His bus tours often skipped metro Atlanta altogether in favor of small-town stops where he drew enormous crowds. His provocative TV ads with shotguns, pickups and explosions weren't geared toward more moderate voters who dominate the suburbs.
“Kemp just had to confirm he was a Trumpster and have his surrogates throw out the occasional word ‘socialist’ as another scare tactic to get out his voters,” said Cheryl Sopko, a 72-year-old Gwinnett retiree who called those ads the “icing on the cake” to appeal to rural voters but turn off suburban ones.
Still, Kemp’s plan to wring as many votes as possible from rural Georgia reaped him electoral rewards — including the highest vote total for a gubernatorial candidate in state history. With Trump’s enthusiastic support, Kemp actually outdid the president’s percentages in 132 counties, particularly in rural bastions. He outperformed Trump by 2.1 pecent in the 75 counties with the lowest population density, and he bested Deal’s tallies in those same counties in 2014 by more than 7 percent.
Central to his plan was a stealthy effort to mobilize Trump voters in deep-red rural counties who also typically skip midterms. That team, dubbed by one operative Operation Red Wall, knocked on more than 120,000 doors and helped Republicans counter Abrams' drive for new left-leaning voters.
Here comes 2020
That may have worked in the short run, but Tuesday’s results leave little doubt that Georgia and its 16 electoral votes will be a fiercely fought front in 2020 when Trump stands for another term.
A look at shrinking Republican margins essentially guarantees that: Deal won the state by 8 points in 2014, Trump by 5 in 2016 — and Kemp this year carved out an edge of 1.5 percentage points.
And continued GOP struggles in the suburbs could trigger a lasting political realignment.
Metro Atlanta has added more than a half-million residents since 2010, and the U.S. Conference of Mayors estimates the region's population is expected to top 8.6 million by 2046. Rural Georgia has grown at a far slower pace, and some stretches of the state have suffered from decades of declining populations.
That’s one reason why just about every Democratic presidential hopeful visited Georgia to stump with Abrams — and plant seeds for their own potential campaigns. And it explains why the other bold-faced name on the Georgia ballot in two years — U.S. Sen. David Perdue — is girding for a tough re-election campaign.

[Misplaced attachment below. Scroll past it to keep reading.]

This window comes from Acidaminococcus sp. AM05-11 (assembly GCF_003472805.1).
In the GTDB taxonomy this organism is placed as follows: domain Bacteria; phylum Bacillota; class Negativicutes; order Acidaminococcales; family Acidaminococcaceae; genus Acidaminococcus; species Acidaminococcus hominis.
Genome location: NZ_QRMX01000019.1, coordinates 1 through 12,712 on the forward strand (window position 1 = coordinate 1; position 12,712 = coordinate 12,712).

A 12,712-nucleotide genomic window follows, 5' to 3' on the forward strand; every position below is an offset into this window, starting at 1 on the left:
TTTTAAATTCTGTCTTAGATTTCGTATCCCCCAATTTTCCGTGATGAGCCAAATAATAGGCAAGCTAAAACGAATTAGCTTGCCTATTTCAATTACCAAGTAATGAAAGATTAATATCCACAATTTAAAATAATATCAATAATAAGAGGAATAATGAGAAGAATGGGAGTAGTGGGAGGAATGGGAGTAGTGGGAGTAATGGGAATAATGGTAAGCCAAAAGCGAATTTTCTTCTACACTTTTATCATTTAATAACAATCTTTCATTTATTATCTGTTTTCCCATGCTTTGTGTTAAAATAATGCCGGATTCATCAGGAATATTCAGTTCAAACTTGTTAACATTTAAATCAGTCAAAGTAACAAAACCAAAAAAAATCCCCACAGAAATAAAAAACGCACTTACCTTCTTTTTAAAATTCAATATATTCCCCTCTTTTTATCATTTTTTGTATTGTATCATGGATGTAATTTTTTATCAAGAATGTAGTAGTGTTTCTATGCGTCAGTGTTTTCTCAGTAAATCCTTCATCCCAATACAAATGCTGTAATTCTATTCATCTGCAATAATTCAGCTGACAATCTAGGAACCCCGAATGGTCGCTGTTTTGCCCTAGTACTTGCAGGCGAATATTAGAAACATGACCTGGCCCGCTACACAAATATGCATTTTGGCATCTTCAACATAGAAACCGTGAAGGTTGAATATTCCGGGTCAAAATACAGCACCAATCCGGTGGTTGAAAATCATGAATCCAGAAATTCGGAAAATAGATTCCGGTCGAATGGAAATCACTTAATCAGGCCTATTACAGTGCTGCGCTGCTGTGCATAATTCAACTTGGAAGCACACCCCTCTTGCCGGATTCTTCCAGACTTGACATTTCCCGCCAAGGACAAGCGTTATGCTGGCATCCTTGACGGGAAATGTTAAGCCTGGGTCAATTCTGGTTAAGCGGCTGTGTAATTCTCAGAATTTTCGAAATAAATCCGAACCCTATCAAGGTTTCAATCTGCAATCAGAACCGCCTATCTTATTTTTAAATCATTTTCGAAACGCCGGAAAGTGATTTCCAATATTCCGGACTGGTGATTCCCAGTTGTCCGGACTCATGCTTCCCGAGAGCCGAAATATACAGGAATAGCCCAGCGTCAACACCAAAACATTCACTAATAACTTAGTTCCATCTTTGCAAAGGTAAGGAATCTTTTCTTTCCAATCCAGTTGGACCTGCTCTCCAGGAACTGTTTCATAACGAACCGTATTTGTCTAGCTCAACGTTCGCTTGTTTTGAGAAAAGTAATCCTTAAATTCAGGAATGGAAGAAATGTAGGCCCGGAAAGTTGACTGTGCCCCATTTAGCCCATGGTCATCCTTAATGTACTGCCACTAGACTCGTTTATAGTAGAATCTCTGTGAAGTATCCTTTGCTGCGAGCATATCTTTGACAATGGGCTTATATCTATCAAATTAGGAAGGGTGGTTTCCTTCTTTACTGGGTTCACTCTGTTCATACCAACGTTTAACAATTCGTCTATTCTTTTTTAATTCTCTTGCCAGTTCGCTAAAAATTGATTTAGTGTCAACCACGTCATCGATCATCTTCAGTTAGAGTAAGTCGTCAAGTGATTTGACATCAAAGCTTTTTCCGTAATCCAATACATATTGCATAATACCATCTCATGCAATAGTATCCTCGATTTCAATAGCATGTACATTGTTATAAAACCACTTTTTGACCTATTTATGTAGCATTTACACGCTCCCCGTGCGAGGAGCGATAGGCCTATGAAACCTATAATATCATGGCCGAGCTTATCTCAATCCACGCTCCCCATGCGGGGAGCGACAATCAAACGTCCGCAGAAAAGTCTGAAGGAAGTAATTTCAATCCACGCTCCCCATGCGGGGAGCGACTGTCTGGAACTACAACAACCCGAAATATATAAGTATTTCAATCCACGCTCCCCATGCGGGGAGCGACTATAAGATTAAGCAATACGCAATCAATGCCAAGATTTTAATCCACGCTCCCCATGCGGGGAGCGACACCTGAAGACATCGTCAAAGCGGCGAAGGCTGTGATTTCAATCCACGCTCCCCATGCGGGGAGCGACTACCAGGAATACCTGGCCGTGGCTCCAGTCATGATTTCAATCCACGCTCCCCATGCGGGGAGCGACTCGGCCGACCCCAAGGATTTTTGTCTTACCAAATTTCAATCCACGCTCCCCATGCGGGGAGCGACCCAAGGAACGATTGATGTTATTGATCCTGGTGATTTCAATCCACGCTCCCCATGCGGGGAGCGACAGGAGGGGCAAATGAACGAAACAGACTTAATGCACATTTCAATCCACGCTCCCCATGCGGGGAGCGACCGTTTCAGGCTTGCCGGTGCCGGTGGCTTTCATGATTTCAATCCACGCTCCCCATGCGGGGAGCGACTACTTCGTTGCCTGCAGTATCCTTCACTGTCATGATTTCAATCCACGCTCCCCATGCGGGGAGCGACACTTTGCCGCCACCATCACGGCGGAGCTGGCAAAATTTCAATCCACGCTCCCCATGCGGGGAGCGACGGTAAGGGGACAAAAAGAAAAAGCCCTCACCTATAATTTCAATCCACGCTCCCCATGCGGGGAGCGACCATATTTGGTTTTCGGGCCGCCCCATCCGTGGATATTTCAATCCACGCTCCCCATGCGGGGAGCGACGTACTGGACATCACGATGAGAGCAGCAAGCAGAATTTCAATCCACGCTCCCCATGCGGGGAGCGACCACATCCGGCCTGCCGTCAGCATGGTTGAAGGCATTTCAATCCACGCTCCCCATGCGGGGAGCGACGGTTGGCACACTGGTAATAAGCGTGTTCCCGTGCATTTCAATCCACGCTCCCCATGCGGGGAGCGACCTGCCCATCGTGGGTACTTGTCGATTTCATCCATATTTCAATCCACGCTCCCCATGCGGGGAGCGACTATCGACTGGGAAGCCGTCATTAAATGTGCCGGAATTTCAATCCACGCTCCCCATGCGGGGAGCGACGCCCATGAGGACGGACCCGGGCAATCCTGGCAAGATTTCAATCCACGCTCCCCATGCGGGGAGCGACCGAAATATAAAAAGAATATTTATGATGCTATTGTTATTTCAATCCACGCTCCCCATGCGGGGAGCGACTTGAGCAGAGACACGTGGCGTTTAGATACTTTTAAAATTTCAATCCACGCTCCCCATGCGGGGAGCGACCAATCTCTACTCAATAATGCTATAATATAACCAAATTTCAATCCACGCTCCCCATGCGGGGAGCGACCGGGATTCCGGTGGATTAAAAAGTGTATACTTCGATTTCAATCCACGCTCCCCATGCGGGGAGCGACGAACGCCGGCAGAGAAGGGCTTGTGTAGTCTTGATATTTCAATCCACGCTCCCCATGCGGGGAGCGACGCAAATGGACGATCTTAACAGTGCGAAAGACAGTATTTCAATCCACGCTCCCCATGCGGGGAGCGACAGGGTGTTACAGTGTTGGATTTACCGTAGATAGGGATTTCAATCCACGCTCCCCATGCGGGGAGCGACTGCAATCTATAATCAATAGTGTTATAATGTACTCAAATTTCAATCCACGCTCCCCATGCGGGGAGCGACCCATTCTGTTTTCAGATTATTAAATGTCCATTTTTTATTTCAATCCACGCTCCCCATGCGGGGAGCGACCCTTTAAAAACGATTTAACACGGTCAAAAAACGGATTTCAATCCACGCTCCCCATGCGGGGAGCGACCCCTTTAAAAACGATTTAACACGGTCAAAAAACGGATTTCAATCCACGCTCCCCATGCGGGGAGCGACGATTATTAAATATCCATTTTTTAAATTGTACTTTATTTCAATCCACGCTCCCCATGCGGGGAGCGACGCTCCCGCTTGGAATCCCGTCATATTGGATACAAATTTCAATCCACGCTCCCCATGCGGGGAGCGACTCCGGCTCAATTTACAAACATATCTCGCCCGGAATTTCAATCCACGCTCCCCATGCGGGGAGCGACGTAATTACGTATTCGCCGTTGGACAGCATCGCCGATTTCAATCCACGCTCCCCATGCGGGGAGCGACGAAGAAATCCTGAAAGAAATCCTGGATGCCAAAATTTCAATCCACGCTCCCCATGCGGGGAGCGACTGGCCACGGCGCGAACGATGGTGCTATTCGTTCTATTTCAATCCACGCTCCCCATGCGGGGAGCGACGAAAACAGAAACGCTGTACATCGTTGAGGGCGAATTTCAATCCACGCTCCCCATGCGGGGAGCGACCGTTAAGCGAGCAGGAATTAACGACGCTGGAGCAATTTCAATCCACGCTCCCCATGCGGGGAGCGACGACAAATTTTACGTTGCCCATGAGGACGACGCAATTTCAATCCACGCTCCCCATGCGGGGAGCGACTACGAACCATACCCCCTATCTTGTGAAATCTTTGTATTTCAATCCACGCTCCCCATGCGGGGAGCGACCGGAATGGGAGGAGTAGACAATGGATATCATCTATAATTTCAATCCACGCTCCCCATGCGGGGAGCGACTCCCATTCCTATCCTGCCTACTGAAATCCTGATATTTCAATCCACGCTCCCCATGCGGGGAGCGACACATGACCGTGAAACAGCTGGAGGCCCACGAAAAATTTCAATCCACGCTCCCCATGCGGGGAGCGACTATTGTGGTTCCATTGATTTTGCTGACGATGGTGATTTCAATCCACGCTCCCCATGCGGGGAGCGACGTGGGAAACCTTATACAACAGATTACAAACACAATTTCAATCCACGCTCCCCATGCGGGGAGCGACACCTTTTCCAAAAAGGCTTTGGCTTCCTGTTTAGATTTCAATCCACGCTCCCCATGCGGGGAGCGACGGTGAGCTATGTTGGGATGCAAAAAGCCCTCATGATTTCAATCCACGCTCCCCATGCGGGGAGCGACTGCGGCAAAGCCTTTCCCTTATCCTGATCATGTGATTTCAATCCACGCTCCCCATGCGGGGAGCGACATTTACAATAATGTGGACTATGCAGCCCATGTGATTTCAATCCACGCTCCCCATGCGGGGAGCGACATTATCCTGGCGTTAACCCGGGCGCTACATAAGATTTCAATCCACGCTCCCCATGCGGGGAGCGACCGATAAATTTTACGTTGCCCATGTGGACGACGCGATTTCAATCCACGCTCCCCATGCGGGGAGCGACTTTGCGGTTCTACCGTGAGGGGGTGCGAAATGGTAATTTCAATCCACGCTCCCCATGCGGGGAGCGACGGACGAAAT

In an interview last week, Perdue said while his party may struggle in the suburbs, the broader state electorate still skews to the ideological right.
“A lot of people can read anything they want to in these elections. But what I keep saying is that the turnout keeps getting larger and larger, and that means more Georgians are involved in the democratic process,” he said. “We all have to be happy about that.”
Other Republicans acknowledged a fit of soul-searching that’s to come. State House Speaker David Ralston conceded his party must do a better job of communicating its accomplishments — and focus on issues that don’t revolve around Trump.
“Our party was here before him and it will be here after him,” Ralston said. “We need to learn to message our pro-jobs, pro-education reform, pro-public safety message in a more effective way.”
State Sen. Fran Millar puts it in starker terms after falling to Democrat Sally Harrell in a Dunwoody-based district.
He warned his Republican colleagues to take more caution about seizing on social issues, such as "religious liberty" legislation and strict new abortion regulations, that energize voters in conservative strongholds but alienate many suburbanites.
"We all know what saved Republicans this year is rural Georgia. That's not going to be the same a few years from now," Millar said.
“And I’ll tell you this: 2020 could be worse for Republicans here if Donald Trump is the nominee. It could be worse,” he said. “It was a blue tsunami from Buckhead to Roswell to Gwinnett — and there’s a message there. If Republicans don’t get it, they’re not listening.”
Staff writer James Salzer contributed to this article from Blue Ridge.